7 Signs We’re Adapting to Life in Costa Rica
Since we have been in Costa Rica for over 2 months now, I thought it would be fun to put together a list of signs that we've adapted to certain aspects of life in a 2nd world county.
We know we're adapting to living in Costa Rica because…
1.) We panic when toilet paper is thrown in the toilet! Non-first world countries just don't seem to have plumbing that can handle even a tiny bit of toilet paper. Since we have young children, some of whom STILL use an obscene amount of toilet paper, it is an almost everyday challenge to keep the plumbing in good shape.
2.) We expect to take showers that don't have a consistent flow of warm water. Before my shower this morning, I turned the "hot" water faucet on and waited a good 3-5 minutes before any hot water started to flow. It was unusually long this morning, but with every shower, I fully expect to have to adjust water temperatures at least twice. Our middle daughter came out of her last shower excitedly saying that the water didn't go from burning hot to freezing cold! :o)
3.) We get excited about not having to pay for using a public restroom. (I seem to notice a common thread to the first 3 signs. Hmmm…) Last Thursday, we went to San Jose for a presentation the Pilot did at a nice golf course and they had free public restrooms! It's the little things, like not having to spend 150 colones on a bathroom trip, that made that trip extra special. HA!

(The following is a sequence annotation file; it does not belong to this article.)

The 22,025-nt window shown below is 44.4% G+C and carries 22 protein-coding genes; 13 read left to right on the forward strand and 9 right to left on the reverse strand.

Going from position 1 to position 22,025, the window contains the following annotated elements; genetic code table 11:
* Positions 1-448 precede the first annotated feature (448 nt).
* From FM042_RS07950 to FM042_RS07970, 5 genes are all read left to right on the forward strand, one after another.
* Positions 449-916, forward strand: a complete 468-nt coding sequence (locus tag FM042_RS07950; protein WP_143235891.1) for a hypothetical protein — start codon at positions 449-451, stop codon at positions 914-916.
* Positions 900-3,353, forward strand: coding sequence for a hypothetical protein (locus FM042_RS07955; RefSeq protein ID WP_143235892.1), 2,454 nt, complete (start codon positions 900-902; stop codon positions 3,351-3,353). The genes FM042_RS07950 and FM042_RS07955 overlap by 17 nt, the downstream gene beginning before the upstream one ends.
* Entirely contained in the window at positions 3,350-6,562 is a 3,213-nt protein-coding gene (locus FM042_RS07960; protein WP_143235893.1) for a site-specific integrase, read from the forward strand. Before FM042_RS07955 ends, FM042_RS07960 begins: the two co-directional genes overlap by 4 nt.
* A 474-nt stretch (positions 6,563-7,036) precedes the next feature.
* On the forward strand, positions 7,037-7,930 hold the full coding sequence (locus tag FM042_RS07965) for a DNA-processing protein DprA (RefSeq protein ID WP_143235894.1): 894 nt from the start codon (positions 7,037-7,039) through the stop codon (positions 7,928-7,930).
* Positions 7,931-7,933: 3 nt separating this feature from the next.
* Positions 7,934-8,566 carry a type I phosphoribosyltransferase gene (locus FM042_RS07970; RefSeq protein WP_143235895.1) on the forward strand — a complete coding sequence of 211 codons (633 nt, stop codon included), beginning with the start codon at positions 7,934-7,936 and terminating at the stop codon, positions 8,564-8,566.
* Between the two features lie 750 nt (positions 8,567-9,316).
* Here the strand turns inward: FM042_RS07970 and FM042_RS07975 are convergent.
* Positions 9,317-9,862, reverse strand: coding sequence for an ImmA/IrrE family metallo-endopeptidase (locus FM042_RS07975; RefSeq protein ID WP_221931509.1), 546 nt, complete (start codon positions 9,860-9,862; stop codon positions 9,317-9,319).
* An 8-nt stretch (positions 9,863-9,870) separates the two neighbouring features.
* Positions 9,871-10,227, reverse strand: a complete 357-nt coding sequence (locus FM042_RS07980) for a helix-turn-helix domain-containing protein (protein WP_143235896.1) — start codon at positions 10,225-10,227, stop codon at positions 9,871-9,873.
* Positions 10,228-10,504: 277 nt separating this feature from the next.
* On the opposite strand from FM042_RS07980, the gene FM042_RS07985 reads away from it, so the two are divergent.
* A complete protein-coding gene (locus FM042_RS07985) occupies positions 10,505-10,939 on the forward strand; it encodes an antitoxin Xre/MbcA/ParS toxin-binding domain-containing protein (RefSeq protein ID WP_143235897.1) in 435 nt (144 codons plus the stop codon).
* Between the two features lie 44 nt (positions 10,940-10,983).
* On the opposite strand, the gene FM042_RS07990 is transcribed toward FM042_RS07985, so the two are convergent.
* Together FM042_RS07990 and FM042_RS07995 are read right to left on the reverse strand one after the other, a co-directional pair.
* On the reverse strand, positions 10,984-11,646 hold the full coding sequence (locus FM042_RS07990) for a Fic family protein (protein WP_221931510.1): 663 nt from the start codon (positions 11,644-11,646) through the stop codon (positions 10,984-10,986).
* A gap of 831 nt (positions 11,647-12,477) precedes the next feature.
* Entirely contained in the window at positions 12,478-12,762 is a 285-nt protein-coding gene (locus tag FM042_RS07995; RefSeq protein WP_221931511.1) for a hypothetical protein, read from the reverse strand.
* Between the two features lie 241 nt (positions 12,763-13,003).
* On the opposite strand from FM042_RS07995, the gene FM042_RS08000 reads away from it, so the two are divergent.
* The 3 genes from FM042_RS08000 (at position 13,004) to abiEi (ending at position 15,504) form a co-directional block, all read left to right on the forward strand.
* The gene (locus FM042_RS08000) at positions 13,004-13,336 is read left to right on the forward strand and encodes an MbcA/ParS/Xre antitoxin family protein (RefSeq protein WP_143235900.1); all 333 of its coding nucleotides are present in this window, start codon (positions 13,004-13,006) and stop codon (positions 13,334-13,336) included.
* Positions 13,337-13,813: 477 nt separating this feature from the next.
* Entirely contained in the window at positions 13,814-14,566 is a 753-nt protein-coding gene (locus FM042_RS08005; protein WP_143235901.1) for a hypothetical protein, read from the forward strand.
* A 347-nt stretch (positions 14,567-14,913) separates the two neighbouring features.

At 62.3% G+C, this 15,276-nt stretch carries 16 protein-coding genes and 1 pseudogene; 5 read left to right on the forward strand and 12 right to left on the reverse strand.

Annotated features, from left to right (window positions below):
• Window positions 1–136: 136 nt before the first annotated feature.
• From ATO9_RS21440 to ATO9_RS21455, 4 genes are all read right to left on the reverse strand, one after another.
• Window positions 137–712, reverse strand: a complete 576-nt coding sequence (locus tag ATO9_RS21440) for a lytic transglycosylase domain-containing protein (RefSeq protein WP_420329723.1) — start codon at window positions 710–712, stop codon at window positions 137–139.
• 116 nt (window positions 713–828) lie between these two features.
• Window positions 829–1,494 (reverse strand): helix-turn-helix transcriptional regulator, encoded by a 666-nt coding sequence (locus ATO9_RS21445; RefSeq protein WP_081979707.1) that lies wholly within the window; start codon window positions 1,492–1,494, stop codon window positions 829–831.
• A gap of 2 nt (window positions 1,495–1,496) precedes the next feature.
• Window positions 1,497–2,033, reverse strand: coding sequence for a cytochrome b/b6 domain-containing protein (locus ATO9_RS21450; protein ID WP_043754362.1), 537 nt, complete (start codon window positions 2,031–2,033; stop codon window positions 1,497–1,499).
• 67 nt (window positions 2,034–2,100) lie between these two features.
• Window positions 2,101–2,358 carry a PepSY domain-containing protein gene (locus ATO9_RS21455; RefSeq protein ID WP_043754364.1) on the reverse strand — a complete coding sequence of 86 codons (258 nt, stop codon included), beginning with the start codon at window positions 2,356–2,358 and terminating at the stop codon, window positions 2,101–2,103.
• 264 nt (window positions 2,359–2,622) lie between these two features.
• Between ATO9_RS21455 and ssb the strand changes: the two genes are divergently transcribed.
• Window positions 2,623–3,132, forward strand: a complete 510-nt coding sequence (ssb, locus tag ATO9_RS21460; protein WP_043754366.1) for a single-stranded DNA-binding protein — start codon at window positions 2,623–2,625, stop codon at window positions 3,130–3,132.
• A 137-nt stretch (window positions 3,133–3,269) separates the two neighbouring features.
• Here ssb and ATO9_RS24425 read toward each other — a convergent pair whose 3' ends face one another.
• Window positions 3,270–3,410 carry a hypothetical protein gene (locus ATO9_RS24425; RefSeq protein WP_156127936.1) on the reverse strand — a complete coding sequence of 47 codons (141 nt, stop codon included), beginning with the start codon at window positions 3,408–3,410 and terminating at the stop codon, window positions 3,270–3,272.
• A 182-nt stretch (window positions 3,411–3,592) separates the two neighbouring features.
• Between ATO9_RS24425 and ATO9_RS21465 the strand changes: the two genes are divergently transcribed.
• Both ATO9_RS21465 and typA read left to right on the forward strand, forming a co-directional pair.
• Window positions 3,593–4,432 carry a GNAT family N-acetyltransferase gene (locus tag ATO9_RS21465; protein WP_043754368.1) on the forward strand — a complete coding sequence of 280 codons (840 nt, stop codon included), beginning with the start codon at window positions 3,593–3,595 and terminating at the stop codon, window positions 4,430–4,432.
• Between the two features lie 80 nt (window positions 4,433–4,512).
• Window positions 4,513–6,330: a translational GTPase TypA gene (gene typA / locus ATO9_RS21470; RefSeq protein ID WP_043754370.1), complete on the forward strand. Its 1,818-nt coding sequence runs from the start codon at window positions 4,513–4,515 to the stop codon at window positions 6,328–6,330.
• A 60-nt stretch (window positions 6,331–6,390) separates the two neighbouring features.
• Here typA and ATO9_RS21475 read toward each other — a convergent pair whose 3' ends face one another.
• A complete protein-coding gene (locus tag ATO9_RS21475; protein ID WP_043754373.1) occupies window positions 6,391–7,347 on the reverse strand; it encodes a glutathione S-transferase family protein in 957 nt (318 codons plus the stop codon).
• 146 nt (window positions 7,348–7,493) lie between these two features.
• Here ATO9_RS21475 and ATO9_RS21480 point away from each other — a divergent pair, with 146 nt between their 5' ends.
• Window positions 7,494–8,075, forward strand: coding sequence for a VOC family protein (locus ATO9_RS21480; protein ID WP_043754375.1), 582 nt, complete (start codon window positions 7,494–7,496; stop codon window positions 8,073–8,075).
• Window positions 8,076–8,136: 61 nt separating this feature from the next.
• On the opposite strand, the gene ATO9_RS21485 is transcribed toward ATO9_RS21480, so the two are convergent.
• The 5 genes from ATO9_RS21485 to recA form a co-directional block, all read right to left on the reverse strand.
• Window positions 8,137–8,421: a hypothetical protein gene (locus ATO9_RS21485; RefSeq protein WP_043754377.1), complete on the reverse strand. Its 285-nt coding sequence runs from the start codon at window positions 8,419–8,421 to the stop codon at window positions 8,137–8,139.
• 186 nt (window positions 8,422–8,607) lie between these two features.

4.) Grocery shopping isn't a math phobic's nightmare anymore. I actually like math, but when I had to figure out the currency conversion rate on everything, like trying to see if paying 4200 colones (roughly $8.40) for a jar of JIF peanut butter was a good deal, it was exhausting. And it's much harder to keep a running total in my head when I'm dealing in thousands instead of ones and tens for units.
5.) Sitting in an air conditioned room makes me freeze! Yep…who would have guessed that we could acclimate to no air conditioning. Not me, that's for sure. When we went to the Pilot's presentation, the room was FRIGID! I was actually glad to get out into natural air that morning.
6.) The children are beginning to understand more and more Spanish. This is a bit of a point of contention in our home. The Pilot thinks they should be further along in their Spanish, but I'm quite pleased, especially since they're not in any formal language classes or in school. No more using Spanish to talk about something and keep it a secret from the children. Guess we have to work on a new language…
7.) I'm not feeling as motion sick on the buses as I used to. This was a huge concern for me (and my mom) because I am VERY prone to motion sickness…and morning sickness. I think the two are related. But the last trip we took on a bus, I didn't have to employ any meds (actually, I ran out!) and I also did not have to do any deep breathing to calm any queasiness. I think that's MAJOR progress!
Have you seen signs of adapting to a new place? What were some of the tell tale signs? For example, when we moved to rural North Carolina, I knew I'd adapted when I wasn't floored by the smell of fresh cigarette smoke INSIDE a local grocery store. Yes, you even have to adapt when you move to places within a country…even the United States!